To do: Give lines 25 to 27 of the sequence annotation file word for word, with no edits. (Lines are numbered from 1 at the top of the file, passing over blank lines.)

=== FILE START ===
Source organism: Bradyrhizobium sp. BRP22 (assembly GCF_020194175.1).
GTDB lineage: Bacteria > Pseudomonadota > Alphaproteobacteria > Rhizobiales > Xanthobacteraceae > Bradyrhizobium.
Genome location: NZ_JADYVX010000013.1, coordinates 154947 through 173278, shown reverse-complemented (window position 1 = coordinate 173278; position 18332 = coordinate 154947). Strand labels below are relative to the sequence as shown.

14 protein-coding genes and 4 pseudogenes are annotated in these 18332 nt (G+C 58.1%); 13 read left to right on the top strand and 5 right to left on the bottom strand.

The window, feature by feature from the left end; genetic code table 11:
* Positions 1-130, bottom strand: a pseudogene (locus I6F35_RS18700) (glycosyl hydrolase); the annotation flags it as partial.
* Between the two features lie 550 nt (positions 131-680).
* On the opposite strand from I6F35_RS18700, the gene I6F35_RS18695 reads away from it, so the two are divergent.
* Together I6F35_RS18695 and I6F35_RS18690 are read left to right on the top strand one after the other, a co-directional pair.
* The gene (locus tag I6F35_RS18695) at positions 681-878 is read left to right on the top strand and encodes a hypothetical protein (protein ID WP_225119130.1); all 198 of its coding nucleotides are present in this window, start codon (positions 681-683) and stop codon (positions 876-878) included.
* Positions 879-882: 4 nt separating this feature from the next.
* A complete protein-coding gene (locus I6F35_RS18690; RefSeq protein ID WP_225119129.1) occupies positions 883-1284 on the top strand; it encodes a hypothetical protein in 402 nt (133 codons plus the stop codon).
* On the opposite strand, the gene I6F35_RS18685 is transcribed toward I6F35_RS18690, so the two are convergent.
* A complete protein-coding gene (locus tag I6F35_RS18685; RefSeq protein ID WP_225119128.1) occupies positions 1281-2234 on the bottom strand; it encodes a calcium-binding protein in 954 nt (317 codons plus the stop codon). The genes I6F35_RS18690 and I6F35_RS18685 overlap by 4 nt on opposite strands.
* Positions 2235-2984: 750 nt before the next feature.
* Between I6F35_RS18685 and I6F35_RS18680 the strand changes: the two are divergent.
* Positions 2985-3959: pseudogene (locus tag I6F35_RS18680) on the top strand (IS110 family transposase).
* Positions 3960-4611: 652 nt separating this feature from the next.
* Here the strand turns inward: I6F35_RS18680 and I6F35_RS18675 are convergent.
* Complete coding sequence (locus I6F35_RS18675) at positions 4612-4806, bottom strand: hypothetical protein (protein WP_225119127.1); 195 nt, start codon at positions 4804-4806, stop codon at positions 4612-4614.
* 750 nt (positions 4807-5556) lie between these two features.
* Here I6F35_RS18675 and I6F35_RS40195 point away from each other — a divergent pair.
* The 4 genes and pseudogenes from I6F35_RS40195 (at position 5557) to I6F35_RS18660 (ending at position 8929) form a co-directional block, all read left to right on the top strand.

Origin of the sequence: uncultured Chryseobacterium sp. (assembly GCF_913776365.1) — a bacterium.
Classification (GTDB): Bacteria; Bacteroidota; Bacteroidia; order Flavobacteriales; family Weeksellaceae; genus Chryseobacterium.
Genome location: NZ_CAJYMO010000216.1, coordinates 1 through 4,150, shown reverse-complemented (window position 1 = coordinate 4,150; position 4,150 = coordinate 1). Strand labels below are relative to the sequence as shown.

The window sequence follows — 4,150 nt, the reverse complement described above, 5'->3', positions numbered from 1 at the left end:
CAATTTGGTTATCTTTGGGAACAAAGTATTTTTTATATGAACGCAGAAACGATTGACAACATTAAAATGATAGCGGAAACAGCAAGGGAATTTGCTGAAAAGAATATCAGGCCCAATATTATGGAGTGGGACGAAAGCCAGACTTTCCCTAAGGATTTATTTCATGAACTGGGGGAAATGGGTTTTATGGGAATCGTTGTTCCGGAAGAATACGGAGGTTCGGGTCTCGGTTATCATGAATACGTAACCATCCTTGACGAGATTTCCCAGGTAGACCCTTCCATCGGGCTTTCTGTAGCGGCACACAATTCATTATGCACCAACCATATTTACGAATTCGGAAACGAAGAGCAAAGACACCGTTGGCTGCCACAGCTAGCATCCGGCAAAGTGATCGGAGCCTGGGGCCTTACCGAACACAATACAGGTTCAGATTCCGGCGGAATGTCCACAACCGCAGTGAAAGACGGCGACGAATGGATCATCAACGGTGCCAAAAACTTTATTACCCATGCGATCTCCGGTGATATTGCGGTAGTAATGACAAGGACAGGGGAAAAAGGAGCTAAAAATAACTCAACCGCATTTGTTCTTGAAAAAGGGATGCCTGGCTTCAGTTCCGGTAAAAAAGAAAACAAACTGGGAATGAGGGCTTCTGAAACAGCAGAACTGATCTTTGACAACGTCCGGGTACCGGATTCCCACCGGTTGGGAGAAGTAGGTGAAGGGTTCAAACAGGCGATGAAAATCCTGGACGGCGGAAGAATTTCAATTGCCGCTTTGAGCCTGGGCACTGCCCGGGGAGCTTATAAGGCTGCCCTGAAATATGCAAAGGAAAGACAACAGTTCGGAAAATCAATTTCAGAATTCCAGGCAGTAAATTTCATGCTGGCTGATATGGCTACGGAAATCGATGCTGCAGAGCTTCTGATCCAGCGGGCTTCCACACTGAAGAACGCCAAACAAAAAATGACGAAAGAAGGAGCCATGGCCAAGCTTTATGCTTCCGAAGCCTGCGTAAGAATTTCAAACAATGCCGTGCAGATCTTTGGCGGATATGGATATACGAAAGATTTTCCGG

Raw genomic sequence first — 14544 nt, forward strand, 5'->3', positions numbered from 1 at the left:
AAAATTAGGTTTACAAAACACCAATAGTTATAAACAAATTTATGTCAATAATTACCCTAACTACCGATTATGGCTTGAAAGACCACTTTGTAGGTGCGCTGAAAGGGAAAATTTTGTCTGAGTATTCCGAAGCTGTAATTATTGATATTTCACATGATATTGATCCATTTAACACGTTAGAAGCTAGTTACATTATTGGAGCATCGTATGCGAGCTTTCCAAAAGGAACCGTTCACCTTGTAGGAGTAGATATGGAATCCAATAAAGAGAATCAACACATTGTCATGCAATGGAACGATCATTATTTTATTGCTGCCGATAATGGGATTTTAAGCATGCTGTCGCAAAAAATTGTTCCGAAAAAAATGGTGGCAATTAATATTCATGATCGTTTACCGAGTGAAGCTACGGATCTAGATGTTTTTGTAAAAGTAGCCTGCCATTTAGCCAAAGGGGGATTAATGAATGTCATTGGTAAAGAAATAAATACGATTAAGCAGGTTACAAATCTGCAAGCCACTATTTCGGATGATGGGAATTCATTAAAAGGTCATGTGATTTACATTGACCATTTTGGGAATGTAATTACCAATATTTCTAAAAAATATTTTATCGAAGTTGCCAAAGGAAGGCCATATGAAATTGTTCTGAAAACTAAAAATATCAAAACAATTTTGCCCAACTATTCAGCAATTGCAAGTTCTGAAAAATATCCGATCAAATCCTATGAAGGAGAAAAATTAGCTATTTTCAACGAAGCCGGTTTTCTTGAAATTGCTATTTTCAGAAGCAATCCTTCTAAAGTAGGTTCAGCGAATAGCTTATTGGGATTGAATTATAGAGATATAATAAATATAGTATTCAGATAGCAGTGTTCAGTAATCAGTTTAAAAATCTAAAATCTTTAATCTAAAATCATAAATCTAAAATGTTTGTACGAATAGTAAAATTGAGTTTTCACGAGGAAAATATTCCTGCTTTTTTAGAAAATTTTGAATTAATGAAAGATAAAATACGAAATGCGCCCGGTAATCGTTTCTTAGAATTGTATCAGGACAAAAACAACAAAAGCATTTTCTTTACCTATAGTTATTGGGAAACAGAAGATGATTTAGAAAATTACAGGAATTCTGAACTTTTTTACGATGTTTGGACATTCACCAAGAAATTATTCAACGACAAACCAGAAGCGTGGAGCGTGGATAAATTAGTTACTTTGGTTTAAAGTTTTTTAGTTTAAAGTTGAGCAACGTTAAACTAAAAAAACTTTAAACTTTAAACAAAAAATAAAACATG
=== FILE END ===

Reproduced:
Classification (GTDB): Bacteria; Bacteroidota; Bacteroidia; order Flavobacteriales; family Weeksellaceae; genus Chryseobacterium.
Genome location: NZ_CAJYMO010000216.1, coordinates 1 through 4,150, shown reverse-complemented (window position 1 = coordinate 4,150; position 4,150 = coordinate 1). Strand labels below are relative to the sequence as shown.

The window sequence follows — 4,150 nt, the reverse complement described above, 5'->3', positions numbered from 1 at the left end: